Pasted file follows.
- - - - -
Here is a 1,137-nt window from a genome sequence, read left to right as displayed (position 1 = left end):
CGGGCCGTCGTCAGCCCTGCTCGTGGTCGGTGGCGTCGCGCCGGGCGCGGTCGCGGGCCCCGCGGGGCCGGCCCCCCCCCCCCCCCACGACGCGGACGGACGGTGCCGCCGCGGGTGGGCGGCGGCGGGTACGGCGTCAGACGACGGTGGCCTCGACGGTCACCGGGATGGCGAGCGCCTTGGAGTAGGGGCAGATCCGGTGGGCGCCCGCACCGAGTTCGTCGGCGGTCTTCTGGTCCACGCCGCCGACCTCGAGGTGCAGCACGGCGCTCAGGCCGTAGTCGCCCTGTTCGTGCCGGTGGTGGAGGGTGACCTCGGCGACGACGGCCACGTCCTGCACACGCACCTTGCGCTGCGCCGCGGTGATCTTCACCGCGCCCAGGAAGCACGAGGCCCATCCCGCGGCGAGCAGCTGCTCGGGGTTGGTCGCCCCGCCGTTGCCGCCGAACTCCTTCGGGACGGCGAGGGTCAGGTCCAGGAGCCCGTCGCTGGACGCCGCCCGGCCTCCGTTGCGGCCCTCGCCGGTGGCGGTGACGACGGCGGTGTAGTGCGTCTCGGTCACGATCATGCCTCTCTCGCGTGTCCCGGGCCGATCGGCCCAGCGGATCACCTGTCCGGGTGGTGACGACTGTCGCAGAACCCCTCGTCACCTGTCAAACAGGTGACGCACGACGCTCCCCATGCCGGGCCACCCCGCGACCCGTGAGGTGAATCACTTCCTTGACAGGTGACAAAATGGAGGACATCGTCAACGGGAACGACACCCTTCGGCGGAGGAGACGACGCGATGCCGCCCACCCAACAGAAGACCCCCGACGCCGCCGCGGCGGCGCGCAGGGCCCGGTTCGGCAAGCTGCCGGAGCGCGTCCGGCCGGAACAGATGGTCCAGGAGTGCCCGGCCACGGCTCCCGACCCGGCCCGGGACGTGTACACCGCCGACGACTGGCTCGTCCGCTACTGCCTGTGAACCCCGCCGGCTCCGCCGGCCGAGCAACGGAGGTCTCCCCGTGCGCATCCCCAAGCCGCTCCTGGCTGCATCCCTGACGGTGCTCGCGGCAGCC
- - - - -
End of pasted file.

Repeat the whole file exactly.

Here is a 1,137-nt window from a genome sequence, read left to right as displayed (position 1 = left end):
CGGGCCGTCGTCAGCCCTGCTCGTGGTCGGTGGCGTCGCGCCGGGCGCGGTCGCGGGCCCCGCGGGGCCGGCCCCCCCCCCCCCCCACGACGCGGACGGACGGTGCCGCCGCGGGTGGGCGGCGGCGGGTACGGCGTCAGACGACGGTGGCCTCGACGGTCACCGGGATGGCGAGCGCCTTGGAGTAGGGGCAGATCCGGTGGGCGCCCGCACCGAGTTCGTCGGCGGTCTTCTGGTCCACGCCGCCGACCTCGAGGTGCAGCACGGCGCTCAGGCCGTAGTCGCCCTGTTCGTGCCGGTGGTGGAGGGTGACCTCGGCGACGACGGCCACGTCCTGCACACGCACCTTGCGCTGCGCCGCGGTGATCTTCACCGCGCCCAGGAAGCACGAGGCCCATCCCGCGGCGAGCAGCTGCTCGGGGTTGGTCGCCCCGCCGTTGCCGCCGAACTCCTTCGGGACGGCGAGGGTCAGGTCCAGGAGCCCGTCGCTGGACGCCGCCCGGCCTCCGTTGCGGCCCTCGCCGGTGGCGGTGACGACGGCGGTGTAGTGCGTCTCGGTCACGATCATGCCTCTCTCGCGTGTCCCGGGCCGATCGGCCCAGCGGATCACCTGTCCGGGTGGTGACGACTGTCGCAGAACCCCTCGTCACCTGTCAAACAGGTGACGCACGACGCTCCCCATGCCGGGCCACCCCGCGACCCGTGAGGTGAATCACTTCCTTGACAGGTGACAAAATGGAGGACATCGTCAACGGGAACGACACCCTTCGGCGGAGGAGACGACGCGATGCCGCCCACCCAACAGAAGACCCCCGACGCCGCCGCGGCGGCGCGCAGGGCCCGGTTCGGCAAGCTGCCGGAGCGCGTCCGGCCGGAACAGATGGTCCAGGAGTGCCCGGCCACGGCTCCCGACCCGGCCCGGGACGTGTACACCGCCGACGACTGGCTCGTCCGCTACTGCCTGTGAACCCCGCCGGCTCCGCCGGCCGAGCAACGGAGGTCTCCCCGTGCGCATCCCCAAGCCGCTCCTGGCTGCATCCCTGACGGTGCTCGCGGCAGCC